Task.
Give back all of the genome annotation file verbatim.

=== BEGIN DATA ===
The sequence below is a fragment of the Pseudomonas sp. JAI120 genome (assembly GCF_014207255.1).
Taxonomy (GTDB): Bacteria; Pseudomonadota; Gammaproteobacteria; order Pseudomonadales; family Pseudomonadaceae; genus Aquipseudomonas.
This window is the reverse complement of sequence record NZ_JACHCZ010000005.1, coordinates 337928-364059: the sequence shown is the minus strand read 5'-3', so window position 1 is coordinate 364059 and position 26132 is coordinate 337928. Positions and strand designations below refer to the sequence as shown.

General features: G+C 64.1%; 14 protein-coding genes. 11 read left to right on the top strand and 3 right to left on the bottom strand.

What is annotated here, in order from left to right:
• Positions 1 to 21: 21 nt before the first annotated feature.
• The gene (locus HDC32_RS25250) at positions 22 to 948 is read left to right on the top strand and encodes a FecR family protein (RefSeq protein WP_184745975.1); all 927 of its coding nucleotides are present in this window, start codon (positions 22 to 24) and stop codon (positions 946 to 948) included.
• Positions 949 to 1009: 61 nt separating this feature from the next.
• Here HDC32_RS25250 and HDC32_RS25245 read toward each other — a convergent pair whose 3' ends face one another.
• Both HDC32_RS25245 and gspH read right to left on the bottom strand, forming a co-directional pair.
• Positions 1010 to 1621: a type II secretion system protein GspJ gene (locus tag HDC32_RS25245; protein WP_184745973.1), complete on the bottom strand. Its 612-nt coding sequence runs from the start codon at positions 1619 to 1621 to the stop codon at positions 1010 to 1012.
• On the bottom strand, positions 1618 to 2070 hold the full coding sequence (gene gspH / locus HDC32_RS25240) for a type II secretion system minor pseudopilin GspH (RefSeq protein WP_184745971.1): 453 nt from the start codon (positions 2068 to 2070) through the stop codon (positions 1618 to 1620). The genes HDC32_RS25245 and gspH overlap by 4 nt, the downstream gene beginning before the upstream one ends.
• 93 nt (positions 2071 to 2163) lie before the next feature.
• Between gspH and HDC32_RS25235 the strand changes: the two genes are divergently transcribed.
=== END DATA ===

The sequence below is a fragment of the Pseudomonas sp. JAI120 genome (assembly GCF_014207255.1).
Taxonomy (GTDB): Bacteria; Pseudomonadota; Gammaproteobacteria; order Pseudomonadales; family Pseudomonadaceae; genus Aquipseudomonas.
This window is the reverse complement of sequence record NZ_JACHCZ010000005.1, coordinates 337928-364059: the sequence shown is the minus strand read 5'-3', so window position 1 is coordinate 364059 and position 26132 is coordinate 337928. Positions and strand designations below refer to the sequence as shown.

General features: G+C 64.1%; 14 protein-coding genes. 11 read left to right on the top strand and 3 right to left on the bottom strand.

What is annotated here, in order from left to right:
• Positions 1 to 21: 21 nt before the first annotated feature.
• The gene (locus HDC32_RS25250) at positions 22 to 948 is read left to right on the top strand and encodes a FecR family protein (RefSeq protein WP_184745975.1); all 927 of its coding nucleotides are present in this window, start codon (positions 22 to 24) and stop codon (positions 946 to 948) included.
• Positions 949 to 1009: 61 nt separating this feature from the next.
• Here HDC32_RS25250 and HDC32_RS25245 read toward each other — a convergent pair whose 3' ends face one another.
• Both HDC32_RS25245 and gspH read right to left on the bottom strand, forming a co-directional pair.
• Positions 1010 to 1621: a type II secretion system protein GspJ gene (locus tag HDC32_RS25245; protein WP_184745973.1), complete on the bottom strand. Its 612-nt coding sequence runs from the start codon at positions 1619 to 1621 to the stop codon at positions 1010 to 1012.
• On the bottom strand, positions 1618 to 2070 hold the full coding sequence (gene gspH / locus HDC32_RS25240) for a type II secretion system minor pseudopilin GspH (RefSeq protein WP_184745971.1): 453 nt from the start codon (positions 2068 to 2070) through the stop codon (positions 1618 to 1620). The genes HDC32_RS25245 and gspH overlap by 4 nt, the downstream gene beginning before the upstream one ends.
• 93 nt (positions 2071 to 2163) lie before the next feature.
• Between gspH and HDC32_RS25235 the strand changes: the two genes are divergently transcribed.